But did you know that our metabolic rates aren't that different after all?
The U.K.'s National Health Service defines metabolism as "all of the chemical processes that go on inside your body to keep you alive."
These various processes need energy, with about 70 percent of the energy being allocated to some of the very basic processes that keep us alive, regardless of our activity levels. This is called the basal metabolic rate (BMR).
Think of metabolism as the body's ability to turn the food you eat into energy that powers different processes in the body.
Researchers have two different methods of measuring basal metabolic rate. First is by measuring the heat the body exudes, and second is by monitoring the levels of carbon dioxide you exhale.
But is there a way to determine if people have a "fast" metabolic rate or a "slow" one? Dr. Thomas Barber, an associate professor and honorary consultant endocrinologist at the University of Warwick and University Hospitals Coventry and Warwickshire in England, said that while individuals have different metabolic rates, in general, our metabolism per unit or kilogram of lean mass "is remarkably constant across the population."
Dr. Barber added that most of the metabolism occurs in all the lean tissue in the body or everything that's not fat. Take note that aside from the muscles, lean mass includes organs like the brain, kidneys, and the liver. When discussing rate in "lean mass, people are fairly similar across the board."
The differences in our metabolism are often because of discrepancies in "the amounts of fat compared to lean mass in a person's body." Dr. Barber explained that if a person has less body fat and more lean mass, their body's metabolism will run more efficiently.
For instance, if two people weigh the same but one has 50 percent body fat and 50 percent lean mass while the other only has 10 or 15 percent body fat, the individual with more lean mass will usually have a higher metabolic rate.
Dr. Barber shared that if you want to change your metabolic rate, you'll also need to change your "fat-to-lean-mass ratio." Since your body fat and lean mass affect each other, regular exercise will have the same positive effect.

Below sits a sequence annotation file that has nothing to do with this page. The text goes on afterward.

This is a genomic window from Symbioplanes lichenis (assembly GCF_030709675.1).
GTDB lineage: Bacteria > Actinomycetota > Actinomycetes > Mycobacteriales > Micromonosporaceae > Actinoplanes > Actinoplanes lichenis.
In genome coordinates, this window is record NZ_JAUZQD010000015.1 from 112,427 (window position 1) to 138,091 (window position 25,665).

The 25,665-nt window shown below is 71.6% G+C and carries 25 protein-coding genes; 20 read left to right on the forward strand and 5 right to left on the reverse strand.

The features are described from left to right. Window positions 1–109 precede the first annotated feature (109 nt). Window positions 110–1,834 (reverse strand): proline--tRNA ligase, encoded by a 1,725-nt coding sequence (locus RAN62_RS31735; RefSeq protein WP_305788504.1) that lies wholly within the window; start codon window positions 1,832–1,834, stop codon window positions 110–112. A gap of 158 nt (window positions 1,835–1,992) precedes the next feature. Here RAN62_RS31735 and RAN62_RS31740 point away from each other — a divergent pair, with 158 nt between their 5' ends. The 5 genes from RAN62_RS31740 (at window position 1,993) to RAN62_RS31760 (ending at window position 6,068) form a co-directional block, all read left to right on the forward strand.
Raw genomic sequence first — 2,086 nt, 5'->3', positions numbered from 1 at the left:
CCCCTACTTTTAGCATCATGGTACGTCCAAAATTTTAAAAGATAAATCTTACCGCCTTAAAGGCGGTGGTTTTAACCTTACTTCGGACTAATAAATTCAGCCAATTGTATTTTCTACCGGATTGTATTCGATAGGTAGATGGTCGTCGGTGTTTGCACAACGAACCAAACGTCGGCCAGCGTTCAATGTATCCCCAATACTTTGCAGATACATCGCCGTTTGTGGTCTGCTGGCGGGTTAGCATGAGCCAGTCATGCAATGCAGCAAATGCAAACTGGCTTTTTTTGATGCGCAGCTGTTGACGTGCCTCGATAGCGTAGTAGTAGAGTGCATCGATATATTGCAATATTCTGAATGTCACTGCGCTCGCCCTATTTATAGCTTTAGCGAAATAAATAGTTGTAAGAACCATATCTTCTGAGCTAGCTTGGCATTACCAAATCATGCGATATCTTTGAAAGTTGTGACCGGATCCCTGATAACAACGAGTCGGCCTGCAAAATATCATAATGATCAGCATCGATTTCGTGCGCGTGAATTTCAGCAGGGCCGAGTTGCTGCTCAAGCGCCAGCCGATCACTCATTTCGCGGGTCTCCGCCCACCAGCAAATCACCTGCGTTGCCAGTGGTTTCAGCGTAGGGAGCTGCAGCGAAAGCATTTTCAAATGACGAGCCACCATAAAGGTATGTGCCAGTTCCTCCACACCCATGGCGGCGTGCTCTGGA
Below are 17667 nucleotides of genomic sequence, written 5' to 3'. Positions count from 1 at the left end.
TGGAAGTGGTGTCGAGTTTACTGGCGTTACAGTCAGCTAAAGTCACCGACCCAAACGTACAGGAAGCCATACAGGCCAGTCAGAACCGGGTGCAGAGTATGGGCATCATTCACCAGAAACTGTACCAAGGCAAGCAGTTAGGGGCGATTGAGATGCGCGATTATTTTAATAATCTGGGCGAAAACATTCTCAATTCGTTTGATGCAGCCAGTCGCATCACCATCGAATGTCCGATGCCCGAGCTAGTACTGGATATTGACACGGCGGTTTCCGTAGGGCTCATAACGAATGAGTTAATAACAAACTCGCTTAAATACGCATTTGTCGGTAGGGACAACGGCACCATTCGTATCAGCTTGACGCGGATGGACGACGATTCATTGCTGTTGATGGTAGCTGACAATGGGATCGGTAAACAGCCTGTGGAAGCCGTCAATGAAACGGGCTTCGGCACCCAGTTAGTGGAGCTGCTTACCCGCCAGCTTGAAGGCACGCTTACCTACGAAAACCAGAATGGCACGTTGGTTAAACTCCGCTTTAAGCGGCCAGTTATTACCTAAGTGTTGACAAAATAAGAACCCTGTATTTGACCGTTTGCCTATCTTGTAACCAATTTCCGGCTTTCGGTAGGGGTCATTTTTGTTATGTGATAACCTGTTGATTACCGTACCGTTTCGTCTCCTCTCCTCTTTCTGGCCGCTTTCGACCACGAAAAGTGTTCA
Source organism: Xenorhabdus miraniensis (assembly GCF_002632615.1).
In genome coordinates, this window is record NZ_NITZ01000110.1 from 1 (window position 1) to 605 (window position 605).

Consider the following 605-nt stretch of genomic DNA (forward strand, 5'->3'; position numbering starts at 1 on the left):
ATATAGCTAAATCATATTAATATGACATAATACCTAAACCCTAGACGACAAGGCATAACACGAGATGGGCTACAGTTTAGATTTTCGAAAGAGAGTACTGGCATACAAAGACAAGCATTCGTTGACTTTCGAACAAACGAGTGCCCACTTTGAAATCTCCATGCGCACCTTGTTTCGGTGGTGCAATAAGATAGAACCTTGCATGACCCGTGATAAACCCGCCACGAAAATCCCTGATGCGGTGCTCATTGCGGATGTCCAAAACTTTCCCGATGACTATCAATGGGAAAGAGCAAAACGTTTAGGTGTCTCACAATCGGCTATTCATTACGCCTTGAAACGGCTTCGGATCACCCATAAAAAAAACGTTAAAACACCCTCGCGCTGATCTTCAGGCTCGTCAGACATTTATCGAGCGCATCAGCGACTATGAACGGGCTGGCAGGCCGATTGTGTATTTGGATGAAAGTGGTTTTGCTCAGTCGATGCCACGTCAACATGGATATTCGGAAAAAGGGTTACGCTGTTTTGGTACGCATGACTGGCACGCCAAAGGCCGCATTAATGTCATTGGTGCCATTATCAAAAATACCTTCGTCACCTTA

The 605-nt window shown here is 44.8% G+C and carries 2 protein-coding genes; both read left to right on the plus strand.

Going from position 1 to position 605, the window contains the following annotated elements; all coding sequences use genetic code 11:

He advised that increasing your lean mass and reducing your fat mass is one way to improve your metabolism. This can be done by exercising more, which will build muscle and help you gain lean mass. This can positively affect your overall metabolic rate. Dr. Barber also warned that changing your metabolic rate medically might have dangerous side effects.
He pointed out that using different metabolic rates as an excuse for living an unhealthy lifestyle can cause weight gain.
However, he noted that losing weight can sometimes be a struggle, especially since even your body might "fight back against weight loss." If you really want to lose weight, you have to be prepared to handle some "quirks of metabolism." (Related: The best metabolism-boosting foods to help you lose weight and KEEP it off.)
The human body will naturally want to maintain its weight. If you manage to lose at least five or 10 percent of your weight, the mechanism known as "persistent metabolic adaptation" will start to slow down your metabolism. It can even increase your appetite to make your body return to the weight it thinks if your default weight. Dr. Barber said that this is a hurdle that most people trying to lose weight have to face.
Even if you lose weight, you still need to work out more and stay active so you can maintain your current weight. Losing weight takes some time and hard work on our part, but the various health benefits of weight loss should be enough to get us started on the long road to fitness.
When you're not working out in the gym, you can eat some of the metabolism-boosting foods below so you can effectively lose weight:
You can read more articles about natural ways to get in shape at Slender.news.